High-dose electronic media use in five-year-olds and its association with their psychosocial symptoms: a cohort study

Janette Niiranen, Olli Kiviruusu, Riitta Vornanen, Outi Saarenpaa-Heikkila, E. Juulia Paavonen

Research output: Contribution to journalArticlepeer-review

Abstract

Objectives

This study investigated the frequency of electronic media (e-media) usage by preschool children and the risks of high-dose e-media use on young children's psychosocial well-being.

Design

Longitudinal associations between e-media use at 18 months and psychosocial symptoms at 5 years of age were studied, as well as cross-sectional associations between e-media use and psychosocial symptoms at 5 years.

Setting

Between 2011 and 2017 in Finland.

Participants

Children aged 5 years (n=699).

Primary and secondary outcome measures

Children's psychosocial symptoms were determined at the age of 5 years using the parent-reported questionnaires Five-to-Fifteen (FTF) and the Strengths and Difficulties Questionnaire (SDQ).

Results

Based on our results, 95% of the preschool children exceeded the daily recommended use of e-media set by health professionals. Our results indicate that increased screen time at 5 years of age is associated with a risk of multiple psychosocial symptoms (OR 1.53-2.18, 95% CI 1.05 to 3.34, p

Conclusion

Increased screen time has multiple risks for children's psychosocial well-being. These risk factors seem to be significant in the long term, and are related to problems in children's socio-emotional development later on. Health professionals and paediatricians have an important role as communicators of the current research results on the safe usage time of e-media for families, and enhancing parents' skills as regulators of children's safe e-media use. More research is needed on the family conditions of high-dose e-media users.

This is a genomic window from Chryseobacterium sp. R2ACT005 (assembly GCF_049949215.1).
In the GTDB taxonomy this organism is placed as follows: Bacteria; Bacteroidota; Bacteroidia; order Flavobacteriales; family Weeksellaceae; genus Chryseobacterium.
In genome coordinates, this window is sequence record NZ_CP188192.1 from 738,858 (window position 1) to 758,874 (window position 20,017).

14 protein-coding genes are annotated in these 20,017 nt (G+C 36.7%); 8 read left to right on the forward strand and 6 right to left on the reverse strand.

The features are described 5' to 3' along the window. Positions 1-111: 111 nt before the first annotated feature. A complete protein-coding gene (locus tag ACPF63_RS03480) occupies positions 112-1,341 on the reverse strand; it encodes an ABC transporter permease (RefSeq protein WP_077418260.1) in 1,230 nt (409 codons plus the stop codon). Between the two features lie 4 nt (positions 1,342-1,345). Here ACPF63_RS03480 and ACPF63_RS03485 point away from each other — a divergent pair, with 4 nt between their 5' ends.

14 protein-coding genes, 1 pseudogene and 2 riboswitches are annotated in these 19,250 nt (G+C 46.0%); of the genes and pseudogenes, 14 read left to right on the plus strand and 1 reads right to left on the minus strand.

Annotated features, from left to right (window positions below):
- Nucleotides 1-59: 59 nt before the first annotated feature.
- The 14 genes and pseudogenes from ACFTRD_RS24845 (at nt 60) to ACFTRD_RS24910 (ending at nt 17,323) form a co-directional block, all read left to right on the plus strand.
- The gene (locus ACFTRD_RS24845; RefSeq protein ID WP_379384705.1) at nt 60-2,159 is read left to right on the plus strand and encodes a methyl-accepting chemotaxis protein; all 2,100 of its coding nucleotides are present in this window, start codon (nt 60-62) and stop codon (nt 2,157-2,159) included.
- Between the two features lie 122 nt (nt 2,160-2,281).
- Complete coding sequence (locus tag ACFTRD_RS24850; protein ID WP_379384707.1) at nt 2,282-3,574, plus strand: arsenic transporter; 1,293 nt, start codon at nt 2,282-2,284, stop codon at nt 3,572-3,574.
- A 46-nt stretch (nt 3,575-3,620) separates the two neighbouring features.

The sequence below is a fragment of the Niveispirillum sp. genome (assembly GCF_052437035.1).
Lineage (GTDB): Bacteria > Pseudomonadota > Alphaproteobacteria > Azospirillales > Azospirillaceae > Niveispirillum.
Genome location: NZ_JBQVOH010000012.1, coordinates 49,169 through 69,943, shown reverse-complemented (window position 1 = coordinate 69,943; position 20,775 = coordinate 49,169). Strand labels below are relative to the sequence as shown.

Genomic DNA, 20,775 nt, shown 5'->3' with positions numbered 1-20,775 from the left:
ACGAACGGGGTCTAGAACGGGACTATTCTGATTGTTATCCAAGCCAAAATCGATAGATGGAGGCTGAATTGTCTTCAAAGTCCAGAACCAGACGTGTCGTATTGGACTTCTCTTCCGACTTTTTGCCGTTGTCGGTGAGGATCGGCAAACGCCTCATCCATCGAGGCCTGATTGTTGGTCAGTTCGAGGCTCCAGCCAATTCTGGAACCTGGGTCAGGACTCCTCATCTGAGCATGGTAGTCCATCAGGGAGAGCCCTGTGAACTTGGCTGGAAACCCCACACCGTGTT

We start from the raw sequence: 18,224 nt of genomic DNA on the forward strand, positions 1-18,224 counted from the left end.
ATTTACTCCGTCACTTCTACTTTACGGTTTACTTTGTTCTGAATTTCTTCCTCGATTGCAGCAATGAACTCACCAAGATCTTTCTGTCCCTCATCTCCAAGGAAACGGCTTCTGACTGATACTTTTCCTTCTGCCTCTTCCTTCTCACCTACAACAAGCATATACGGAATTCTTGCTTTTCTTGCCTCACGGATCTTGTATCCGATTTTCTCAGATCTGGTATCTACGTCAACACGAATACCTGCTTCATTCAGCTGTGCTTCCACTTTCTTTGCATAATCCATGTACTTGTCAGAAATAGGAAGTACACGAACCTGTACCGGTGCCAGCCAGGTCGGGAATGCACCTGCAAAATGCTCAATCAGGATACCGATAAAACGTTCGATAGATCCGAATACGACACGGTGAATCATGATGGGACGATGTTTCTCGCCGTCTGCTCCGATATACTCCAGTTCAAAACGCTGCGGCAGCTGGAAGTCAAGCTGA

Original languageEnglish
Article number040848
JournalBMJ Open
Volume11
Issue number3
Pages (from-to)1-9
Number of pages9
ISSN2044-6055
DOIs
Publication statusPublished - 18 Mar 2021
MoE publication typeA1 Journal article-refereed

Fields of Science

  • 3121 General medicine, internal medicine and other clinical medicine
  • epidemiology
  • community child health
  • child &amp
  • adolescent psychiatry
  • TELEVISION EXPOSURE
  • SCREEN TIME
  • FTF 5
  • BEHAVIORAL-PROBLEMS
  • CHILDREN
  • CHILDHOOD
  • QUESTIONNAIRE
  • ADOLESCENTS
  • TECHNOLOGY
  • SLEEP

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